Times are tough, and the first people to go are the employees. In a perfect world, you wouldn’t touch the labor bill, but it’s one of the biggest expenses in the entire company. Some workers have to go, don’t they?
Conventional wisdom says yes, but the truth is much different. After all, cutting people doesn’t save a great deal of money once the restructuring costs come into effect. And, human resources are the key to wealth, not just new tech.
People are the future, yet the company’s prospects are bleak because you’re drowning in debt. If you want to know how to survive without throwing employees overboard, then continue reading.
Shred The Paper Trail
A physical piece of paper is a comfort blanket. When the IRS comes to town, it’s easy to produce a sheet of A4 with the relevant tax info. However, printing data is old school and outdated. Even worse, it’s costly because ink and dead trees and electricity aren’t cheap. On average, a business with revenue of $10 million spends up to $100,000 a year on printing. Considering Dyrand Systems can collate and store the info for 75% of the price, it’s a lot of money to waste. Businesses are better off shredding the paper trail and going all out digital.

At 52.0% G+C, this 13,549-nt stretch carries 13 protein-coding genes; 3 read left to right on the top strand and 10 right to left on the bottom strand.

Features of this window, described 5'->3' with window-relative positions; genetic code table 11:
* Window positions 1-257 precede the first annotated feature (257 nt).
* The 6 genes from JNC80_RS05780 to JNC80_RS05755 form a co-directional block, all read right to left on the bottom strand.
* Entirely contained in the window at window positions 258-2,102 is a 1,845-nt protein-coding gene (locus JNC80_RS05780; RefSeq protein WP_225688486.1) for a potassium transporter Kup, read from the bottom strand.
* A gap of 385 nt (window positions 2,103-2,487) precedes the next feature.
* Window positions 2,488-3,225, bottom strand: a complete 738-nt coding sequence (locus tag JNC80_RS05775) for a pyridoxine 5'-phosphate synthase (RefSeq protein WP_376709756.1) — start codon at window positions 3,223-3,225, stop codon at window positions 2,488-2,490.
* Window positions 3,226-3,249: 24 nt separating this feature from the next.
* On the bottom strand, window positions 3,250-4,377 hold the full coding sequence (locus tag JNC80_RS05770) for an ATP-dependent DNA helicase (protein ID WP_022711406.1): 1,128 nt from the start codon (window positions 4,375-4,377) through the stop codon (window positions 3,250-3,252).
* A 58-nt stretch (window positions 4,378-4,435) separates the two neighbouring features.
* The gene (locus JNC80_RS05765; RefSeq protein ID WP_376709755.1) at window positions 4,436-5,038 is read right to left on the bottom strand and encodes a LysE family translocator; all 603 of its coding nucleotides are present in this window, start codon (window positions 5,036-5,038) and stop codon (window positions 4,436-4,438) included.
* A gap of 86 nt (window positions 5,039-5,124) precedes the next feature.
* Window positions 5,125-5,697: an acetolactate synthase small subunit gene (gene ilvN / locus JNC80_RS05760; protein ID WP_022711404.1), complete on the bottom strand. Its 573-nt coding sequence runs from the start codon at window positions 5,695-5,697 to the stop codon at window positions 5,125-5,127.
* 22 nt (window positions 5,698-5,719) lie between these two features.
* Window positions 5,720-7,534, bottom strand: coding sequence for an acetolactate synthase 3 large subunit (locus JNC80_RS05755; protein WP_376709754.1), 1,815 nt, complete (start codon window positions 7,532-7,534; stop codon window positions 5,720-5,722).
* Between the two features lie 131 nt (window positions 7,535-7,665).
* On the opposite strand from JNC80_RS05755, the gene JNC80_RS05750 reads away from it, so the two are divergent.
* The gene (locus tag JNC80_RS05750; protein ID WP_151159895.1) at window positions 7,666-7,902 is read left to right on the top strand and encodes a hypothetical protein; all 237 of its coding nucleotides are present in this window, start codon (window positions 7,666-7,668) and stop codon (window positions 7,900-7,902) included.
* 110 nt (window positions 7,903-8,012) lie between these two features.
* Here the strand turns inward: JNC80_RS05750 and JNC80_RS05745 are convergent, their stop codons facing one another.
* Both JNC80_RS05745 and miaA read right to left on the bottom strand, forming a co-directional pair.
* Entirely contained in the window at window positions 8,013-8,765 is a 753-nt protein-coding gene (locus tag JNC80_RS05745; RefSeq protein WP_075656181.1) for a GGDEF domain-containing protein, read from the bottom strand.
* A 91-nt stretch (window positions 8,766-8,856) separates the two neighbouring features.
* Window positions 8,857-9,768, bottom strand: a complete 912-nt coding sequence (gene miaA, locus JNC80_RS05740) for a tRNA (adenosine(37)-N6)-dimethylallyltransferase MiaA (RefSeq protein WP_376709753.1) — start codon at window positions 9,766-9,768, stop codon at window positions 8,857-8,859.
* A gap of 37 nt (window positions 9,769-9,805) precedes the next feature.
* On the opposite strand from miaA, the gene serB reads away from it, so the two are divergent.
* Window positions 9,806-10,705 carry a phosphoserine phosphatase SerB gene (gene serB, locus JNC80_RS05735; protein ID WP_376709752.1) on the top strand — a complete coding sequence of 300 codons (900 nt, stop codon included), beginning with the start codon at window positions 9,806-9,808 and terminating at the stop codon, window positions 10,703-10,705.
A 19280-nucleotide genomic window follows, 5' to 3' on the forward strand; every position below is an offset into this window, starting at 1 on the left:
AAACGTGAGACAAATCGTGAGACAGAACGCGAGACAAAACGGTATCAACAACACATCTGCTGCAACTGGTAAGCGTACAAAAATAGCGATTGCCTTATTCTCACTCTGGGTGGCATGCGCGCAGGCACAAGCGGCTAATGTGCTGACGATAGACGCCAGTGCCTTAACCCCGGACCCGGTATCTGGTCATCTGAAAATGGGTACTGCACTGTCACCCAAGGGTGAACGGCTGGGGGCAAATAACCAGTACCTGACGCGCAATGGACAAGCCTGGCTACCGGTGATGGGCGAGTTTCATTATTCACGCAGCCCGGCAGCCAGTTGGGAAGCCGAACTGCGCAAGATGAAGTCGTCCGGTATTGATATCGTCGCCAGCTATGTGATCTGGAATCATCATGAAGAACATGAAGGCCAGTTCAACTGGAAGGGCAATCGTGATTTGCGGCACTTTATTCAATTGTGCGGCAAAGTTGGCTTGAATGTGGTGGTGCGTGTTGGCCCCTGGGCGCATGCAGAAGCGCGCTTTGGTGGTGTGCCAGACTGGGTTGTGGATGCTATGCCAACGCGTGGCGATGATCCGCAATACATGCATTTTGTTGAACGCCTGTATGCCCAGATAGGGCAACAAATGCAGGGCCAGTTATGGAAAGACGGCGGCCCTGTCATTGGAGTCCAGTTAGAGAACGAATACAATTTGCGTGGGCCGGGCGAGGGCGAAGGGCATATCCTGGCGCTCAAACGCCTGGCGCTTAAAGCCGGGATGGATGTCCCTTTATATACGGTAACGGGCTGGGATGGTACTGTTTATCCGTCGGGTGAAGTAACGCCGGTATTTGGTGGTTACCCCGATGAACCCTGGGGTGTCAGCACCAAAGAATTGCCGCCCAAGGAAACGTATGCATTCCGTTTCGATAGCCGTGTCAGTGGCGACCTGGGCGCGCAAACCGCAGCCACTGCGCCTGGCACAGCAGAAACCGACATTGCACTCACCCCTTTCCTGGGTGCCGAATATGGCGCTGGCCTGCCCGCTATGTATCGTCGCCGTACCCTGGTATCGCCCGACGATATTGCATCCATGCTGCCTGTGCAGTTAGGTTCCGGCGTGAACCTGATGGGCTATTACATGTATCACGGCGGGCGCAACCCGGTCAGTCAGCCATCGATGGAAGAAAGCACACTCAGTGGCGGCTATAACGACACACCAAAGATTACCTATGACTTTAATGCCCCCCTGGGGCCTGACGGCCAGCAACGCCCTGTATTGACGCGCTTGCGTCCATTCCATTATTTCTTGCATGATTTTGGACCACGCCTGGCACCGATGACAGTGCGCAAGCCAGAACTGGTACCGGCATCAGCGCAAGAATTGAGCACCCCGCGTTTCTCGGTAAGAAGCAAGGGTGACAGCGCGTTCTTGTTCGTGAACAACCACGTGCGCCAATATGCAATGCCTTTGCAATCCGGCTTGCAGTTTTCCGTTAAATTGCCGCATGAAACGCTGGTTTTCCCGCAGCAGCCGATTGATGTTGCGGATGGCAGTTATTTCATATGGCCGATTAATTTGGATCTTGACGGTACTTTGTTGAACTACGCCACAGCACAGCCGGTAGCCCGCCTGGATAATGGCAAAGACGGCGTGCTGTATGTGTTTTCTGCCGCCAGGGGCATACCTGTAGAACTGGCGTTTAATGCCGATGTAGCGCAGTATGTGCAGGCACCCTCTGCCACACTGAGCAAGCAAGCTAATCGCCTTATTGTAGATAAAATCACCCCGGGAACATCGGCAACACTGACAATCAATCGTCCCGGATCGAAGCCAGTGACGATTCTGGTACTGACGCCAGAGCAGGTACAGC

Disconnect The Phones
Once upon a time, offices were full of equipment. You couldn’t move for fax machines and desktop computers and telephones. Hopefully, the fax is no longer a part of the décor, and a desktop still has its uses. A landline phone, however, is obsolete. The next time you’re at work, take a look around and see how many people use their cell for business. It will be about 99% of the staff. After all, Ventura Beat says 5 billion people are connected to a mobile device. Therefore, the phones can go because no one uses them anymore.
Take A Staycation
Employees won’t like it, but it’s time to cut back on business travel. Let’s face facts – there’s no need to meet in person any longer. No one has the time and the technology exists where you can video call without boarding a flight. All you need is Skype and an internet connection and then a remote meeting is more than doable. Should you need to travel, you need to cut back on the indulgences. Everything from budget airline tickets to hotels is suitable. As long as there is hot, running water and the roof doesn’t leak, a room is a room.
According to the saying, ask and you shall receive. Well, a supplier might turn around and tell you to stick it where the sun doesn’t shine, but there’s no harm in trying. Deals are struck with the future in mind, yet things change quickly. As a result, the fees you are paying might not include the current rate of inflation or the state of the market. So, don’t be afraid to negotiate a contract and ask for a better deal.
Would you give one to your clients if they didn’t make a fuss?
*This is a contributed post